Aeroplane Aviation Archive — Issue 33 The World’s Fastest Aircraft

(Jacob Rumans) #1



egarded by many as the best British
fighter of World War 1, the Royal
Aircraft Factory SE5a was less nimble
than its frontline contemporary, the Sopwith
Camel, but could out-dive and out-climb its
‘rival’, sustain more combat damage and yet
remain intact despite performing high-g
manoeuvres. As the fastest British aircraft
of its time, it soon became a firm favourite
amongst the leading British and Empire
aces of World War 1. Indeed, men such as
James McCudden, Mick Mannock, Anthony
Beauchamp Proctor and George McElroy
would all claim more then 40 aerial victories
with the SE5/5a.
The development of the RAF SE5/5a and the
Sopwith Camel paralleled each other to the
point where the prototypes of each machine
flew within five weeks of each other. Unlike
the squat, light and agile Camel, the SE5 was
rakish, angular and heavy in comparison. Yet
the latter machine’s tractability meant that it

Royal Aircraft Factory SE5/5a

was much easier to fly than the Camel, dived
and climbed faster and could withstand severe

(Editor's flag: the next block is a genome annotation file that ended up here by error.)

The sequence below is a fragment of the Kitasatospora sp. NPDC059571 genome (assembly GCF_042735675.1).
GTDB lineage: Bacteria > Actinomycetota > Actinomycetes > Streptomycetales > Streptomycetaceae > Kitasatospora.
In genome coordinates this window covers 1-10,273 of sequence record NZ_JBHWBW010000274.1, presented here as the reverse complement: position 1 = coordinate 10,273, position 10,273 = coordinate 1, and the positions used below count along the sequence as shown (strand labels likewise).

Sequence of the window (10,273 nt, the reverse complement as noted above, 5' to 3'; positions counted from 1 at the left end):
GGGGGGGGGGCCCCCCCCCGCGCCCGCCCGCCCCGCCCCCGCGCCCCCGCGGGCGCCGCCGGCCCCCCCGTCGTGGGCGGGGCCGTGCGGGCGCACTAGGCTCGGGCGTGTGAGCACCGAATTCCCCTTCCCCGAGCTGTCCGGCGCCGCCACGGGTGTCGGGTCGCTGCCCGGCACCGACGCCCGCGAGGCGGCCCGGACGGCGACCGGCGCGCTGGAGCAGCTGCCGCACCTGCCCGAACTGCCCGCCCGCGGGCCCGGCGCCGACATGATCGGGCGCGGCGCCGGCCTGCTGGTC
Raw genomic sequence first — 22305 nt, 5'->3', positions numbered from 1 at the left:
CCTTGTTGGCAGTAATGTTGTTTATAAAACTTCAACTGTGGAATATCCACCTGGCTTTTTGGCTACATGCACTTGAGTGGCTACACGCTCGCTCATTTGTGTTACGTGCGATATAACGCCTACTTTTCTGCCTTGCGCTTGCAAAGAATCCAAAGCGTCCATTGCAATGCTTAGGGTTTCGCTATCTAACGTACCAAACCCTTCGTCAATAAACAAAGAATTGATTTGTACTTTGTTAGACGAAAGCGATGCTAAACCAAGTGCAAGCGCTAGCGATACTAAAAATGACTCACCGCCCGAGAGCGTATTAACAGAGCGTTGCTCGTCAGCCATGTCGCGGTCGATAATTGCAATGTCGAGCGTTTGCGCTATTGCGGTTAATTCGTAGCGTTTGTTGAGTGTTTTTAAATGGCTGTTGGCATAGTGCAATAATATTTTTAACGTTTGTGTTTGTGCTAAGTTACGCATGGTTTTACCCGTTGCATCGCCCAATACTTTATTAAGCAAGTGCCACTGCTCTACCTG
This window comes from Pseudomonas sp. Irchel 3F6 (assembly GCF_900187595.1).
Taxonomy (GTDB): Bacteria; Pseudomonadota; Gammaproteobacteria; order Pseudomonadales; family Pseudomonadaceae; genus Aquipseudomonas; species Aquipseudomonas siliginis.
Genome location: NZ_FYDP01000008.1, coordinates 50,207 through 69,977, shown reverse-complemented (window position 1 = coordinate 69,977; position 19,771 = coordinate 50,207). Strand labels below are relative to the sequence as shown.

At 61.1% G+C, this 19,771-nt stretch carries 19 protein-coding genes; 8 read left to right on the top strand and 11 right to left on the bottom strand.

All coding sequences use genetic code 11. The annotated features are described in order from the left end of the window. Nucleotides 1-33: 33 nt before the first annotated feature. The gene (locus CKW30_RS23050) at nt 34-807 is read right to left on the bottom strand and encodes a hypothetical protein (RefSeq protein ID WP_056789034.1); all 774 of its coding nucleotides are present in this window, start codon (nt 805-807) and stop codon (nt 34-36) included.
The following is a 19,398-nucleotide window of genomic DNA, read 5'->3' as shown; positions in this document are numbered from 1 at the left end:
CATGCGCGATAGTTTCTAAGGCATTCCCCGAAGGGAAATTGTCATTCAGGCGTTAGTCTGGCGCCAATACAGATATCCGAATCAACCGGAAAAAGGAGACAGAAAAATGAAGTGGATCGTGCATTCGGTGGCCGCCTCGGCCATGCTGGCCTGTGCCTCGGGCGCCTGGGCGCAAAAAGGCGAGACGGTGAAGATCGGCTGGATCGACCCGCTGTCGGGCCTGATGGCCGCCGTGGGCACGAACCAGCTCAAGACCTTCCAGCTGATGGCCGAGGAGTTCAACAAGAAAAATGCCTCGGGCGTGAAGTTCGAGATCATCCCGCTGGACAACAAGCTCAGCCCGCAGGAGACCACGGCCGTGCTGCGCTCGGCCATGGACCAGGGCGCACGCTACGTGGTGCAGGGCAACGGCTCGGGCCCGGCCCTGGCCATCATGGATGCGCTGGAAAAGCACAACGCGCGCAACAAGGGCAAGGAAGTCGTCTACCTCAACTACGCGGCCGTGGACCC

battle damage.
Royal Aircraft Factory engineers John
Kenworthy, Henry P. Folland and Maj Frank
W. Goodden designed the SE5 around the
promising new Hispano-Suiza 8A V8 engine,
the Royal Flying Corps requesting that the
scout be robustly built and capable of being
flown safely by pilots of limited experience.
When the first 21 French-made Hispano-
Suiza 8A engines were delivered to the RFC
on 20 September 1916, two were used to
power the first and second SE5 prototypes,
A4561 and A4562. On 28 November the RAF
received its first example of the new geared
200hp Hispano-Suiza 8B, which it subsequently

installed in the third prototype, A4563, thereby
creating the first SE5a.
Tragically SE5 A4562 broke up during
a test flight on 28 January 1917, killing its
pilot Maj Goodden. Simple modifications
corrected the aeroplane’s structural problems,
however, and the first production SE5, A4845,
cleared its final inspection on 2 March 1917.
The first production batch of SE5s did not
make a promising impression on their pilots,
who complained of poor lateral control – a
shortcoming that was alleviated somewhat,
but never entirely, by shortening the wingspan
and reducing the rake of the wingtips in later
production SE5s and SE5as. Engine reduction
and gun synchronisation problems also
afflicted early SE5s.

Below: For ease of manufacture, the SE5/5a featured a box-girder fuselage made up from ash
longerons and spruce spacers, the whole structure being wire-braced, fabric-covered and surmounted
by curved decking formed by stringers. A headrest fairing was soon fitted to the fuselage decking
immediately aft of the cockpit, although some pilots chose to have this removed in the field.
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